Friday, July 22, 2011

DWR Construction Instructions

I finally sat down to take photos of piecing a Double Wedding Ring. I skipped the mind-numbing chain-piecing portion of the sequence. Why? 1843 individual pieces, that's why. I buckled down, and forced myself to piece the arcs before allowing myself to start piecing rings.

The photos will, hopefully, guide you through the process without too much confusion.  You'll go from:
Look at the top photo - with the green arc, I've already attached the the patches that complete the football when sewn on. There's no reason to do a Y-seam here, with some planning ahead.

I always attach the short arc to the melon first. Find the mid-line of both your melon and, in this case, the orange arc. With GO! cut pieces, it's very easy. There are notches to mark those points. If you cut your pieces out from templates, you likely won't have those. I would fold each segment in half and press the fold to create a marker for yourself. Alternatively, you can draw the mid-line or eyeball it.

Once you've found your center, align your pieces like so:
Put a pin through both pieces, vertically, along the mid-line. Then, you'll want to pin each end of the melon onto the arc segment. Having said this, the tip of the of melon should protrude past the end of the arc segment by 1/4":
Yup, that's the seam allowance! Pin that point, and repeat with the opposite tip of the melon. Now, pin the snot of that sucker:
I actually prepare about a half dozen of these and feed them through in a chain. Yes, that does make about 90% (or more) of DWRs chain-piecing, but it seems to go quicker via chain-piecing. Sew your 1/4" seam along the pinned edge. I tend to sew right over the pins, removing them only if they promise to be right under my needle as it comes down. Do what makes you feel most comfortable as you sew this seam. Press as desired. I press this seam open myself.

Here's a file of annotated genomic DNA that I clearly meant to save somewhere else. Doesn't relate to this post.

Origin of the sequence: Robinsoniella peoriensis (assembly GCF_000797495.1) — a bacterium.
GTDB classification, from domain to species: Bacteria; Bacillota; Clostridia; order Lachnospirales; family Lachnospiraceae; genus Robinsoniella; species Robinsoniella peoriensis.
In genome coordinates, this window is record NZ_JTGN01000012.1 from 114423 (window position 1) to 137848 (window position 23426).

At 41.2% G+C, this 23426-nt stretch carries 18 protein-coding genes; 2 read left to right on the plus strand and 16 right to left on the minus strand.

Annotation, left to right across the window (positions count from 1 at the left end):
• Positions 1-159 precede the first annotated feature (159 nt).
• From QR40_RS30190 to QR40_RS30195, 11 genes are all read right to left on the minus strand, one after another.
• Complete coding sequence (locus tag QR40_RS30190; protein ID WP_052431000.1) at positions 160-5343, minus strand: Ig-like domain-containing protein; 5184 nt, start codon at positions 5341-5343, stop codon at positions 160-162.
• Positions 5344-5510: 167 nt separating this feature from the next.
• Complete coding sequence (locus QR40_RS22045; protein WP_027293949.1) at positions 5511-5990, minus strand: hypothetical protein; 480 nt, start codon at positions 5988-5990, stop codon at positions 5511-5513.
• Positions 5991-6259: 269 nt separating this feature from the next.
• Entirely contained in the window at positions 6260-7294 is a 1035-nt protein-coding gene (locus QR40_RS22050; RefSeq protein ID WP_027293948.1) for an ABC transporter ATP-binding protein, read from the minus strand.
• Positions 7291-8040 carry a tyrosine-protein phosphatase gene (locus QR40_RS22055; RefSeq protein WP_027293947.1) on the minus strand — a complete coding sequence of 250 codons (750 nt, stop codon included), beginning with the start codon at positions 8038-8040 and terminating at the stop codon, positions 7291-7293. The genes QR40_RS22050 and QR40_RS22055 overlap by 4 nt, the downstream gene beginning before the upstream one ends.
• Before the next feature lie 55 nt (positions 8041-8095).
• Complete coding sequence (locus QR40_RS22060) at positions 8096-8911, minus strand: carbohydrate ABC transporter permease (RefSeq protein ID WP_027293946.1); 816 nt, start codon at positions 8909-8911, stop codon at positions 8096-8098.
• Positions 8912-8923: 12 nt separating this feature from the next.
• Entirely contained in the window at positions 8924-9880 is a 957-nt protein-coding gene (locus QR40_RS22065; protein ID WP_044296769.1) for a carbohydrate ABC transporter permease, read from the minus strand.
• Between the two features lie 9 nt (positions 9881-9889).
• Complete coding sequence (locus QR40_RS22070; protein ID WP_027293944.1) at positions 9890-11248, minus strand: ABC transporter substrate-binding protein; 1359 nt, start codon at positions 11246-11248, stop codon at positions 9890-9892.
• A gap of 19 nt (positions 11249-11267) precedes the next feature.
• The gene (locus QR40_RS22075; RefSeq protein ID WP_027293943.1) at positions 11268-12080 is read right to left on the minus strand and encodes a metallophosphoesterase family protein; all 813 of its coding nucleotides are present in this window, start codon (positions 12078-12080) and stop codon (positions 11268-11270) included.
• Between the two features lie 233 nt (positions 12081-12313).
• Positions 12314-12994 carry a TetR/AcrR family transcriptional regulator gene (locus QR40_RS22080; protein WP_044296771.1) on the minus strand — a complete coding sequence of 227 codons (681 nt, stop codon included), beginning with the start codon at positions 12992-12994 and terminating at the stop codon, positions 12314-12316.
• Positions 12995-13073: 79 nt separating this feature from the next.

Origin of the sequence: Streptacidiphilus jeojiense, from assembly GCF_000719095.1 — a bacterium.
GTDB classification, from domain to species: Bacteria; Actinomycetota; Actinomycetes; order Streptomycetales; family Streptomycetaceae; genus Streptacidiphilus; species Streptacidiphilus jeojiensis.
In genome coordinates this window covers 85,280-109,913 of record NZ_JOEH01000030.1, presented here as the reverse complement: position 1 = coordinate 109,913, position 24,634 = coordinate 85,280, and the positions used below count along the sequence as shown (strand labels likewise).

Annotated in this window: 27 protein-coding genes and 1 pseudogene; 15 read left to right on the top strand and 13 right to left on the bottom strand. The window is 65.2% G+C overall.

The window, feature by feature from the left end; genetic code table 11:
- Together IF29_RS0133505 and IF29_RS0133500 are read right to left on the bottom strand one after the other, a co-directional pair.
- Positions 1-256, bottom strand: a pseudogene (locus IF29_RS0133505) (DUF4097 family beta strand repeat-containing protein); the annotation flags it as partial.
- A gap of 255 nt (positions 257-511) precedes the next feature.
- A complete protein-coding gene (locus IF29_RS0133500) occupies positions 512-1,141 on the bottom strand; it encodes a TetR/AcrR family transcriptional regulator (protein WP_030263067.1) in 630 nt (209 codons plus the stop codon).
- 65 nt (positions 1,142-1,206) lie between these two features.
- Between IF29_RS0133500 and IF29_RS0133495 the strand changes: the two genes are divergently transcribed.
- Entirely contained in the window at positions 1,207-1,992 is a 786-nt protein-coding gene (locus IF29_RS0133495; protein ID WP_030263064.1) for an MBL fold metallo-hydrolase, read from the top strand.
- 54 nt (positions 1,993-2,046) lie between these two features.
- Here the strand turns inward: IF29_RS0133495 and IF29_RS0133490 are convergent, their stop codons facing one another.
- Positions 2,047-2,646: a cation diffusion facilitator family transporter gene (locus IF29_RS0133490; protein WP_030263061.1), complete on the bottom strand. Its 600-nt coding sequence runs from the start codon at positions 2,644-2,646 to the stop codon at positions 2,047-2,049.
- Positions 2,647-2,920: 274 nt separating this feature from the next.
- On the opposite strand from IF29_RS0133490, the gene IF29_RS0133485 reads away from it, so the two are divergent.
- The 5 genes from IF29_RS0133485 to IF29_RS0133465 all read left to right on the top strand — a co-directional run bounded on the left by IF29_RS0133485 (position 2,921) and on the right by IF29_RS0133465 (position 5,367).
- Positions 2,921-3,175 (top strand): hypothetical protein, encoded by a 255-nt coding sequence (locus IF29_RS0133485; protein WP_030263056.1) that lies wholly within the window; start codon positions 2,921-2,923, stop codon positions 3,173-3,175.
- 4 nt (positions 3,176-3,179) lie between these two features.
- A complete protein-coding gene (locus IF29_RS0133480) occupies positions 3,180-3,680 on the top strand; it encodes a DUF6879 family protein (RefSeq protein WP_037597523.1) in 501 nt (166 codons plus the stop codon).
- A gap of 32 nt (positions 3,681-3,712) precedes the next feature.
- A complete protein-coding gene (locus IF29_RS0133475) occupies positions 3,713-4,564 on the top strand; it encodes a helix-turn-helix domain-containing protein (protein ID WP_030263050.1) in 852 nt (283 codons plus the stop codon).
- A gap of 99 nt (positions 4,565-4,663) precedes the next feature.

You'll have this now:
Line up the mid-lines of your long arc and the partially completed melon:
Again, pin vertically at that mid-line. Line up your ends and pin those. You will still see the tip of the melon poke past the edge of your fabric:
I failed to take a picture of these segments pinned together, but it works the same way the other side did. Just match your edges and ease the fullness of the larger arc along the curve.
Isn't that pretty? And pretty gratifying too, if it's laying flat and not wavy, bunchy or full of puckers. But wait! There's more.

Take your center and align you the complete football with the center's midline. You MAY mark the point where the two 1/4" seams intersect at the 'ears' of the center. I don't.
Notice that the melon almost extends to the other side... I cannot tell you if other DWR templates/paper-piecing options do the same. It's entirely possible. Pin the midline and line up the top two 'ears' of the center with the seam of the green arc WITHOUT the 'corner' patches that complete the football. Pin those, align your edges, then pin the rest, again easing the fullness. 

Sew your seam. This seam I start and stop with some backstitching. Again, I tend to run right over the pins, unless my needle threatens to bend or break them. Unpin before moving on. Your seam at the 'ear' should look something like: